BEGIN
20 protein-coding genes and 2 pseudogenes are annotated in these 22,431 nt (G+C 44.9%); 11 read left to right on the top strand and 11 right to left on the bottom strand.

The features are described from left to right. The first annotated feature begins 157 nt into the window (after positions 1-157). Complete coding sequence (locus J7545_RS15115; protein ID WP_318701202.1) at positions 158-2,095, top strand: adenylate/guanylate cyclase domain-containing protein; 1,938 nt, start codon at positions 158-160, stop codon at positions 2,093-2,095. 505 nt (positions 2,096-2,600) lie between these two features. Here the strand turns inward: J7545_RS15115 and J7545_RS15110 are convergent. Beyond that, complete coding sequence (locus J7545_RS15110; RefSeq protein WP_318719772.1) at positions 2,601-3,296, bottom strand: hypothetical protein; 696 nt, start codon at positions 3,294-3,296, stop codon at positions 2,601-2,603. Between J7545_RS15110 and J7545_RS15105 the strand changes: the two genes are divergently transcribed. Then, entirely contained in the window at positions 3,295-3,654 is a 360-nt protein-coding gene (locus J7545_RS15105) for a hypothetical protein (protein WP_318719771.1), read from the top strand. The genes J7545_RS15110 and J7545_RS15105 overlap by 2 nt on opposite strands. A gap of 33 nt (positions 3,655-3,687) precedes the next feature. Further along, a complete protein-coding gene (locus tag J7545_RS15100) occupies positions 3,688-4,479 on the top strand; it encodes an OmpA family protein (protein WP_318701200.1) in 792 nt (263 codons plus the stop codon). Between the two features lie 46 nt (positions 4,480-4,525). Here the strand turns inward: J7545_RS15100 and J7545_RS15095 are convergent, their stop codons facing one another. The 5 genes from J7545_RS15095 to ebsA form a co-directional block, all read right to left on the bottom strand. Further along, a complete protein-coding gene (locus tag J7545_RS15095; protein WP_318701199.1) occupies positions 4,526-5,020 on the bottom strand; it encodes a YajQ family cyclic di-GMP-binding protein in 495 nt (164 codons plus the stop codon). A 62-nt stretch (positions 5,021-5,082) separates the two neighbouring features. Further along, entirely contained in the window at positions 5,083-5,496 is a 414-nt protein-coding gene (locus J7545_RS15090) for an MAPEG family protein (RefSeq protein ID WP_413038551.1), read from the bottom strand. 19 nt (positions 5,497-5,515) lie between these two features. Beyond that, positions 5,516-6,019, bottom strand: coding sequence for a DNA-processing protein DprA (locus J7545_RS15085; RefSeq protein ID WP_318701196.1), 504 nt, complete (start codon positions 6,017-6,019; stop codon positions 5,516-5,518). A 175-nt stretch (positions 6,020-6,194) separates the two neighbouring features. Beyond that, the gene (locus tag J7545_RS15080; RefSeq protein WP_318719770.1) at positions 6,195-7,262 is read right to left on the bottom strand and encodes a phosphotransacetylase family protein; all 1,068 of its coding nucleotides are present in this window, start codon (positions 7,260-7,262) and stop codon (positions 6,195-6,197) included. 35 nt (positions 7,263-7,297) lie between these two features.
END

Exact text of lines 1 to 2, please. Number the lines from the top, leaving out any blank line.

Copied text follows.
20 protein-coding genes and 2 pseudogenes are annotated in these 22,431 nt (G+C 44.9%); 11 read left to right on the top strand and 11 right to left on the bottom strand.

The features are described from left to right. The first annotated feature begins 157 nt into the window (after positions 1-157). Complete coding sequence (locus J7545_RS15115; protein ID WP_318701202.1) at positions 158-2,095, top strand: adenylate/guanylate cyclase domain-containing protein; 1,938 nt, start codon at positions 158-160, stop codon at positions 2,093-2,095. 505 nt (positions 2,096-2,600) lie between these two features. Here the strand turns inward: J7545_RS15115 and J7545_RS15110 are convergent. Beyond that, complete coding sequence (locus J7545_RS15110; RefSeq protein WP_318719772.1) at positions 2,601-3,296, bottom strand: hypothetical protein; 696 nt, start codon at positions 3,294-3,296, stop codon at positions 2,601-2,603. Between J7545_RS15110 and J7545_RS15105 the strand changes: the two genes are divergently transcribed. Then, entirely contained in the window at positions 3,295-3,654 is a 360-nt protein-coding gene (locus J7545_RS15105) for a hypothetical protein (protein WP_318719771.1), read from the top strand. The genes J7545_RS15110 and J7545_RS15105 overlap by 2 nt on opposite strands. A gap of 33 nt (positions 3,655-3,687) precedes the next feature. Further along, a complete protein-coding gene (locus tag J7545_RS15100) occupies positions 3,688-4,479 on the top strand; it encodes an OmpA family protein (protein WP_318701200.1) in 792 nt (263 codons plus the stop codon). Between the two features lie 46 nt (positions 4,480-4,525). Here the strand turns inward: J7545_RS15100 and J7545_RS15095 are convergent, their stop codons facing one another. The 5 genes from J7545_RS15095 to ebsA form a co-directional block, all read right to left on the bottom strand. Further along, a complete protein-coding gene (locus tag J7545_RS15095; protein WP_318701199.1) occupies positions 4,526-5,020 on the bottom strand; it encodes a YajQ family cyclic di-GMP-binding protein in 495 nt (164 codons plus the stop codon). A 62-nt stretch (positions 5,021-5,082) separates the two neighbouring features. Further along, entirely contained in the window at positions 5,083-5,496 is a 414-nt protein-coding gene (locus J7545_RS15090) for an MAPEG family protein (RefSeq protein ID WP_413038551.1), read from the bottom strand. 19 nt (positions 5,497-5,515) lie between these two features. Beyond that, positions 5,516-6,019, bottom strand: coding sequence for a DNA-processing protein DprA (locus J7545_RS15085; RefSeq protein ID WP_318701196.1), 504 nt, complete (start codon positions 6,017-6,019; stop codon positions 5,516-5,518). A 175-nt stretch (positions 6,020-6,194) separates the two neighbouring features. Beyond that, the gene (locus tag J7545_RS15080; RefSeq protein WP_318719770.1) at positions 6,195-7,262 is read right to left on the bottom strand and encodes a phosphotransacetylase family protein; all 1,068 of its coding nucleotides are present in this window, start codon (positions 7,260-7,262) and stop codon (positions 6,195-6,197) included. 35 nt (positions 7,263-7,297) lie between these two features.